NWN? The place looks 10x better in my imagination that in any
generic NWN tileset.
Also, there's the perennial problem of
not having enough miniatures. You'd have to spend a fortune to get
all the miniatures for an exotic fantasy setting, some of which
might not even exist. Are there miniatures for the Howler on
Pandemomium? How about modrons on Mechanus? I doubt it. So you end
up substituting some ridiculous miniature that doesn't look like
what you described. Your imagination can do a lot better than that.
Nice work, though. And it's great that your players are
dedicated enough to put that much money and effort into their
__________________ "I saw weird stuff in that place last
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And I want in." - Homer Simpson Visit Portalseeker.com for all your gate-key needs.
Location: Realm of Burning Spiders, Deepest Pandemonium
Last Seen: 02-09-06 (08:24 PM)
Originally Posted by Patryn of
Well, well, lookie here ...http://www.city-of-doors.com/ So, would
you like to take your foot out of your mouth now, or would you
like a little extra-planar help,
No need to be
rude, Patryn. I already know about that project. Notice that it
isn't finished yet, and that it only deals with Sigil, not the
entirety of the planes? Nothing about Pandemonium or Mechanus there.
It still doesn't address my problem of how would you present the
wonders of the planes outside of a generic tileset, or where you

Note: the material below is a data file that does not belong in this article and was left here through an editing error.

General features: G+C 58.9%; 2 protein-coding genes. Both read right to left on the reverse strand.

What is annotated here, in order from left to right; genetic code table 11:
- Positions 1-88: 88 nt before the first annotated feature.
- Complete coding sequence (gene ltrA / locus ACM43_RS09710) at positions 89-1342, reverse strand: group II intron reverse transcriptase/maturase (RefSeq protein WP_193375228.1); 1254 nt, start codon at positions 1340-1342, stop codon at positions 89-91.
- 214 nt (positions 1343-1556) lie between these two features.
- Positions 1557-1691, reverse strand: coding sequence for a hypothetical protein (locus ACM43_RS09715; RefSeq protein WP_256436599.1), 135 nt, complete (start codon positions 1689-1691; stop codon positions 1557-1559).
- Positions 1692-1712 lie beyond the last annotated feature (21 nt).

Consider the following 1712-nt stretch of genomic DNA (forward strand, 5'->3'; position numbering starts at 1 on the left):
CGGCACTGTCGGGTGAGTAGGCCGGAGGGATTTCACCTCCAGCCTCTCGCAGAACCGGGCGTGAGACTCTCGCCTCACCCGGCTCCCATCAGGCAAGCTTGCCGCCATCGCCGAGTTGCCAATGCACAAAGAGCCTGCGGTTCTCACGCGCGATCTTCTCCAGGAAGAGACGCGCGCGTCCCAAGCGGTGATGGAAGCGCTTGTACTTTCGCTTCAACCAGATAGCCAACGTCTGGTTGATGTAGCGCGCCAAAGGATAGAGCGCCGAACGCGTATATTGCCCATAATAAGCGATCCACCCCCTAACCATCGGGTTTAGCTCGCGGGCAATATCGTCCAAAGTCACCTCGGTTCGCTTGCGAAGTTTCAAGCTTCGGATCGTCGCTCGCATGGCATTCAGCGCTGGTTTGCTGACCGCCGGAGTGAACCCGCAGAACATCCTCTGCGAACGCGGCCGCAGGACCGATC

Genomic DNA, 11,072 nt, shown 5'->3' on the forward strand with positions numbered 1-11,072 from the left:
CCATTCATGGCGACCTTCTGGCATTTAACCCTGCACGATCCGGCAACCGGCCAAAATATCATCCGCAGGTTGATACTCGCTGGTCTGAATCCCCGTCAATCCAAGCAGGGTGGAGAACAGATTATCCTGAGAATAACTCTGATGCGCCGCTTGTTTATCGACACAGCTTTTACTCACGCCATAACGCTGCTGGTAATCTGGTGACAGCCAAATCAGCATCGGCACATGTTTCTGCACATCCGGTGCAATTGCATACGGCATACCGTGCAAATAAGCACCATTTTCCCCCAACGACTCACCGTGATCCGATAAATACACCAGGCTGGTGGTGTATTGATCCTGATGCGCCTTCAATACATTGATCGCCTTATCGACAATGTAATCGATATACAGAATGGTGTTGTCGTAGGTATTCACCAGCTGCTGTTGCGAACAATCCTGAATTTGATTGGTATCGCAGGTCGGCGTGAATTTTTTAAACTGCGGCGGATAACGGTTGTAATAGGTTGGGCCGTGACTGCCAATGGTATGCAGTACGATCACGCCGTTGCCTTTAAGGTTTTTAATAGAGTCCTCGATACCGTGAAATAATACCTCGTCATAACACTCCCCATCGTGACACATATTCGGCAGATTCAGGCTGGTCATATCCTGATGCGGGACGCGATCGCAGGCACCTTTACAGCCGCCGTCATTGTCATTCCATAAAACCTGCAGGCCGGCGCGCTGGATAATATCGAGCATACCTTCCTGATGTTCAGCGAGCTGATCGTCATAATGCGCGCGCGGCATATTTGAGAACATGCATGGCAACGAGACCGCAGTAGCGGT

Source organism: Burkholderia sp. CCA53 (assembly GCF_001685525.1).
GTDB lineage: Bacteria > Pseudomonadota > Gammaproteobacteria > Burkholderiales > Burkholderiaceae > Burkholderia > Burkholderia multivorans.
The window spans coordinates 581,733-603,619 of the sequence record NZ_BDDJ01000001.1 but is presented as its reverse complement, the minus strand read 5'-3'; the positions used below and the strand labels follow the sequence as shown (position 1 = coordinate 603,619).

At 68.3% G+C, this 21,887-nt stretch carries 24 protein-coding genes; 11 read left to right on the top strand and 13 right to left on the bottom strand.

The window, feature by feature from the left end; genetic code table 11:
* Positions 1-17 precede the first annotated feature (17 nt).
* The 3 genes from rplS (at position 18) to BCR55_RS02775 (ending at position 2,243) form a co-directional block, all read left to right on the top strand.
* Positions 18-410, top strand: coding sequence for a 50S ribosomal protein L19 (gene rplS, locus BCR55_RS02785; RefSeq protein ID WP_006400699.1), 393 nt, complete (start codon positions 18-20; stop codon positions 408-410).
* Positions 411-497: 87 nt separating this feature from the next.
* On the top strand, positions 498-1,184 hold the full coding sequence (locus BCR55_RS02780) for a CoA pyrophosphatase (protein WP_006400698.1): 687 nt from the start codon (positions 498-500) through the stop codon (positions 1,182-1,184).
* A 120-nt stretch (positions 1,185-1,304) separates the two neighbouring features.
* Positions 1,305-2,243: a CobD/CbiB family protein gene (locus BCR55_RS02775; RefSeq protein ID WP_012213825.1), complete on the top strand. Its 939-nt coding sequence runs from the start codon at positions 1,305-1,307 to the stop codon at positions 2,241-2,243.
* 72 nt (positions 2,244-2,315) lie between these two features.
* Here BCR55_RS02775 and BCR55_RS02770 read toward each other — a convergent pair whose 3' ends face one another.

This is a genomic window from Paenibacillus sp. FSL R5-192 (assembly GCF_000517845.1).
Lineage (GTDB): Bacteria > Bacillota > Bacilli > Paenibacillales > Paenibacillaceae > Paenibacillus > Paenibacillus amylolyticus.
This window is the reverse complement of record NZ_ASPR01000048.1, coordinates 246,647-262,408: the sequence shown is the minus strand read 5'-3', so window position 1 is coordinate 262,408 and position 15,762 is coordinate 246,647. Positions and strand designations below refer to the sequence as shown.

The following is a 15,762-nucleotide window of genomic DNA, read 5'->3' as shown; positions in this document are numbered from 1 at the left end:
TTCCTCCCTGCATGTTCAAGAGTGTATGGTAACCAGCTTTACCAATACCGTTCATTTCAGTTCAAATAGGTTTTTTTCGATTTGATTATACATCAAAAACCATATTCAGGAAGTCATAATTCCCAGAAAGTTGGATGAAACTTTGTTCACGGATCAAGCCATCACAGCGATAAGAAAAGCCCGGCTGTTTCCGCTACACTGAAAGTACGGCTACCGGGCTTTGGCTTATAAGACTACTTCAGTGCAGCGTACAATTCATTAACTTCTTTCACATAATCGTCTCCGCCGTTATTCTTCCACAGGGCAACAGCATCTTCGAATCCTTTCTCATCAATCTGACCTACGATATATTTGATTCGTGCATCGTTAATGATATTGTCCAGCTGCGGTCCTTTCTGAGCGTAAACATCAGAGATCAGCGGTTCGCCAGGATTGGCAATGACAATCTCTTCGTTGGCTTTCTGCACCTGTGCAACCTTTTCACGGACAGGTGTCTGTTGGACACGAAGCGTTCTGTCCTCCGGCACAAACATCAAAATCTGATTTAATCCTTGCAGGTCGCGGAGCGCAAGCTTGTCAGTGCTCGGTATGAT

would get miniatures of exotic planar creatures. Some may exist,
some may not. That by itself limits your options, whereas your
imagination is limitless.
If you have discounted the use
of miniatures in your sessions. Please – re-think your
position. There is so much you can do with a setup like this.
While that setup is
really spiffy, it sure doesn't constitute a good reason to
reconsider minis. As an extension to a part of the game you already
know you like, it's cool. As an experiement into something you don't
know you'll like, it is far, far too expensive.
Location: Realm of Burning Spiders, Deepest Pandemonium
Last Seen: 02-09-06 (08:24 PM)
Originally Posted by Patryn of
Saying something can't
be done is not being rude. You, on the other hand, are being
patronizing and condescending in the extreme, with hardly a thought
to actually refuting my points.
Once again, I repeat this:
Is anyone replicating the Planescape setting in whole? No. City of
Doors is only about Sigil, a tiny fraction of the planescape
universe. Without sounding too critical of CoDI, it too is a pale
imitation of the drawings and descriptions of PS in the setting
material, and is no substitute for a good DM's description and